Magnolia grandiflora-Enduring and Commanding
The flowering magnolia tree has enduring beauty, commanding size, ancient lineage, and no surprise; global spread. And now we have many new varieties to choose from. Since Charles Plumier traveled from France to Martinique three times in the 17th-century people have wanted more magnolias! He brought them to Europe and we know the rest of the story.
New sizes, shapes, and colors appear each year. Use the resources below to find the perfect tree for your garden this year.
With Magnolias, Choice Is Important
This fact is significant because the magnolia is commanding. Tall, some reaching 80′ and 30′-40′ wide, not every backyard is big enough for some magnolias. With large, shiny leaves, surrounding huge white blooms we don’t forget them. We are happy to find smaller, more manageable sizes, new shapes, additional colors, and scents for our outdoor living. See the chart below for ideas for your environment.
Romantic and Ancient
The magnolia is the world’s most romanticized tree. Ancient and widespread the flowering magnolia that we all love, has relatives 95 million years old. We have fossilized remains dating back 20 million years! The magnolia predates the bee and was most likely pollinated by beetles which we think explains its sturdy blossom.
The magnolia is naturally found in Asia as well as the Americas. Its key variety is the Southern Magnolia and if you see it as a beauty limited to the American South think again. This tree grows throughout the world. Today, there is a variety for your garden.
If You Love Flowering Trees
If you would like to see my growing list go here, “Flowering Trees,“ I list beautiful blooming trees you can grow at home. Note that they are divided into trees for temperate climates where temperatures get cold as well as a separate category for tropical trees.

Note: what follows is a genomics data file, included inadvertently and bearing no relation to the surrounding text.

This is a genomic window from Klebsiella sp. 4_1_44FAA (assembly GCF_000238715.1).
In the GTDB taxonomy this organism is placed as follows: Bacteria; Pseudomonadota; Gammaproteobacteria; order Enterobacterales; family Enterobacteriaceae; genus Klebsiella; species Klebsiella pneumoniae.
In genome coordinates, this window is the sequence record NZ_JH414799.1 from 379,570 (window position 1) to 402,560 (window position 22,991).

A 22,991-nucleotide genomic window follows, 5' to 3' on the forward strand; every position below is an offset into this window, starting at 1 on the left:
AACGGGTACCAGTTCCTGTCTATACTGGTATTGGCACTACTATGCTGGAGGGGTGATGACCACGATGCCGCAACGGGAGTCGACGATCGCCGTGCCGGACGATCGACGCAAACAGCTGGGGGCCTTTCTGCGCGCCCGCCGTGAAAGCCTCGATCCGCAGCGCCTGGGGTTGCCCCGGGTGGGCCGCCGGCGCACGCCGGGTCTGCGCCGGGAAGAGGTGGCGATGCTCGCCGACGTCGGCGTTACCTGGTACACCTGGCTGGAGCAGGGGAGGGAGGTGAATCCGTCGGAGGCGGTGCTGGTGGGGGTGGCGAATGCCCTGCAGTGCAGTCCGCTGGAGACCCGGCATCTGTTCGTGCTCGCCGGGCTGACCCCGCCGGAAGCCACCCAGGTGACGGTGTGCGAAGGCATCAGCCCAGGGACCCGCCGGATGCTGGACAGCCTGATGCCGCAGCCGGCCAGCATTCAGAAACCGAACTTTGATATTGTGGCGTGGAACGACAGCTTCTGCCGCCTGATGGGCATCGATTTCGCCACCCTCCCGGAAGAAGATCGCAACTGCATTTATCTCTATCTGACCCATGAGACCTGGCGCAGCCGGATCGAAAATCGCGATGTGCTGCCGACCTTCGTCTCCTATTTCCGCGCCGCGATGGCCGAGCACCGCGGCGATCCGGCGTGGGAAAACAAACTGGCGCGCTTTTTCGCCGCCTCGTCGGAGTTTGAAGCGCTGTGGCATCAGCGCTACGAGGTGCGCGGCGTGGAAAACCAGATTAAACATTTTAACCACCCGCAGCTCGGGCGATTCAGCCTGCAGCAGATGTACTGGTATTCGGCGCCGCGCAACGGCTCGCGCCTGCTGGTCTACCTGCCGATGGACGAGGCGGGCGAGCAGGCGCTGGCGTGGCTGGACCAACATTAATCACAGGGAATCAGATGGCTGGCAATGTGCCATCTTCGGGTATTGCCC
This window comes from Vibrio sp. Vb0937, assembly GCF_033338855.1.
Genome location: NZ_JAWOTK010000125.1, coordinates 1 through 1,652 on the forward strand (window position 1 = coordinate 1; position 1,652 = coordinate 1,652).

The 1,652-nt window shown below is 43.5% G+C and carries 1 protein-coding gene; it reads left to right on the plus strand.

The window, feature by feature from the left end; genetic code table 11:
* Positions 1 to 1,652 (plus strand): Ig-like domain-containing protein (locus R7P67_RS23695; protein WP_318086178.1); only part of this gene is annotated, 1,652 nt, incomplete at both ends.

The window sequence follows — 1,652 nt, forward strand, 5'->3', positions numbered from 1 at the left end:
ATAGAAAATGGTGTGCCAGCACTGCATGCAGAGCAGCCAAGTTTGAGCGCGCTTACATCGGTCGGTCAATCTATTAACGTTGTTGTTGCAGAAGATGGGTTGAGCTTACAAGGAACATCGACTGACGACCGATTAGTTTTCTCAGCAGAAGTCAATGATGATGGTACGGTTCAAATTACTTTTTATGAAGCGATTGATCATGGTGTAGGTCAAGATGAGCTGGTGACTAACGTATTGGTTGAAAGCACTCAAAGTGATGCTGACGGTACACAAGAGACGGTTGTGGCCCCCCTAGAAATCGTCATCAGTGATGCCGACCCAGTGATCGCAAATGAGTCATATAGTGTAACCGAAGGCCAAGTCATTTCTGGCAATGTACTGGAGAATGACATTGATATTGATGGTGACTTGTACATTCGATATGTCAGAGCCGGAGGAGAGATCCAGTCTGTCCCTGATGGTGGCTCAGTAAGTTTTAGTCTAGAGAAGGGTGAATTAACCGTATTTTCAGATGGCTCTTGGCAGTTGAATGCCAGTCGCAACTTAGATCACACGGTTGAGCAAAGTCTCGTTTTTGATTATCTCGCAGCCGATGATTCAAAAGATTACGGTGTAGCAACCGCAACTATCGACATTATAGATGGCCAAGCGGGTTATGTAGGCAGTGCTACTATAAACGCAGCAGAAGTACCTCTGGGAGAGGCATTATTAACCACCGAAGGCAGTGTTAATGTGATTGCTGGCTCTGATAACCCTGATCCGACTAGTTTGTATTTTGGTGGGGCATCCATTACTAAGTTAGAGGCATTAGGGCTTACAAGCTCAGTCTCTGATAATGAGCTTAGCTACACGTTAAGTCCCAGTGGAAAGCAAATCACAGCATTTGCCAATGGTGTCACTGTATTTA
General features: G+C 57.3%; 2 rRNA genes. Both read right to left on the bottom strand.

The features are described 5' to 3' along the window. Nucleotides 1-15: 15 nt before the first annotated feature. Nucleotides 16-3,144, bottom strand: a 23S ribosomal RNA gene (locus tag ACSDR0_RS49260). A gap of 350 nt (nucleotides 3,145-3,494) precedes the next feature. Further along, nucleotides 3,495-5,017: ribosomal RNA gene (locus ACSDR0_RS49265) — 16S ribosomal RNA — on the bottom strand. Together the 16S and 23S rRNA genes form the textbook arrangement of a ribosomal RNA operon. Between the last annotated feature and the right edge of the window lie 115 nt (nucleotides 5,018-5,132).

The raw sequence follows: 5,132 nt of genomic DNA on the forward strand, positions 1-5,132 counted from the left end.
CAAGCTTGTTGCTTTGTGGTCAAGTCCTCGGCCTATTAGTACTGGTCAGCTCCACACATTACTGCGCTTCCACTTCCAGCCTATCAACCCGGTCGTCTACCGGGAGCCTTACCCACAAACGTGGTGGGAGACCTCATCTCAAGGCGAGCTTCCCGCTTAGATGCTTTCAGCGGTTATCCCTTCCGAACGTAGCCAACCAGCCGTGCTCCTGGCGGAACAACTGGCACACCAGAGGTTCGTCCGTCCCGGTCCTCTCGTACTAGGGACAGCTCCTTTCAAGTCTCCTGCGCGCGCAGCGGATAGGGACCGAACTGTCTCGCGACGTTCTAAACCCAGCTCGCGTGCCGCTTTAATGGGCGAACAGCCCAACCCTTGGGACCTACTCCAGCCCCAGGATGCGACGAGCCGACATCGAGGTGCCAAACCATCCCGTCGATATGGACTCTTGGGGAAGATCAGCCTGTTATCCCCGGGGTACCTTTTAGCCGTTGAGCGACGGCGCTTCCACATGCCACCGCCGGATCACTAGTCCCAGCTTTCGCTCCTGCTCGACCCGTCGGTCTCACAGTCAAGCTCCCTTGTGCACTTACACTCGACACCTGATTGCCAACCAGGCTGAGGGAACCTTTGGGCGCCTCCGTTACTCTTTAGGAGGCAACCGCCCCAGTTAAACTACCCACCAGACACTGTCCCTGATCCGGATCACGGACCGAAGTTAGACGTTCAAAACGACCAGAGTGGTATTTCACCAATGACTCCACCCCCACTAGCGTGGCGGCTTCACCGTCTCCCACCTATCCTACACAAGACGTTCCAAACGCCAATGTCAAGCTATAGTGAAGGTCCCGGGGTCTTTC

I have gardened in both regions and it is important to understand your cold hardiness zone before you make the long-term commitment to grow a tree!
On February 9, 2021, I had the good fortune to attend a very expert lecture by one of the leading magnolia researchers. There is exciting new information available, particularly on the subject of newly found or developed magnolia varieties. I am including some resources for you to use. I hope it helps you have success with your magnolias.
Where We Got The Flowering Magnolia Tree
We knew about the origins of the flowering magnolia tree in both Asia and The America’s but as developing countries are able to study and conserve their own flora and fauna we are finding that the magnolia is a native of far more places than we realized.
Asian origins now include far more locations, including warm Pacific islands. The numbers of plants originating in South and Central America are much bigger than we ever understood.
Threats Of Extinction For The Flowering Magnolia
Despite the greater than anticipated varieties, geographic distribution, and new cultivars arriving every day, the flowering magnolia faces plenty of trouble. The estimates are that a full 48% of magnolias in the world are threatened by extinction! The problems are several:
- Logging in native areas.
- Loss of habitat.
- The fact that only 1/2 of the magnolia varieties are protected by being in the collections of botanical gardens.
A good website to learn about the Magnolia is that of the Missouri Botanical Garden which raises over 250 varieties. The site itself is a valuable source of botanical knowledge in general.
How We Got The Magnolia
Remember this guy, he pops up often in the history of horticulture. Charles Plumier (1646-1704). Brave, adventurous, and multi-talented, Plumier was a French monk. Joining his religious order at age 16 he quickly distinguished himself in Mathematics, and Physics as well as Botany. For his sins, he was appointed Royal Botanist to Louis XIV. This meant many trips on a small wooden ship to dangerous places!
He named the magnolia for another important Frenchman, Pierre Magnol (1638-1715). Magnol did not get on any ships but spent his whole life working in Montpelier France where he was an innovator in botanical classification.
Plumier had the taste and interest to bring samples home to France and England where they remain popular trees today.
Where To See Some Flowering Magnolia Trees -Before You Plant
Magnolias are wonderful-but some are huge and not all suit every climate. Would you like to see a good display before you plant some or visit just for the pleasure of seeing them?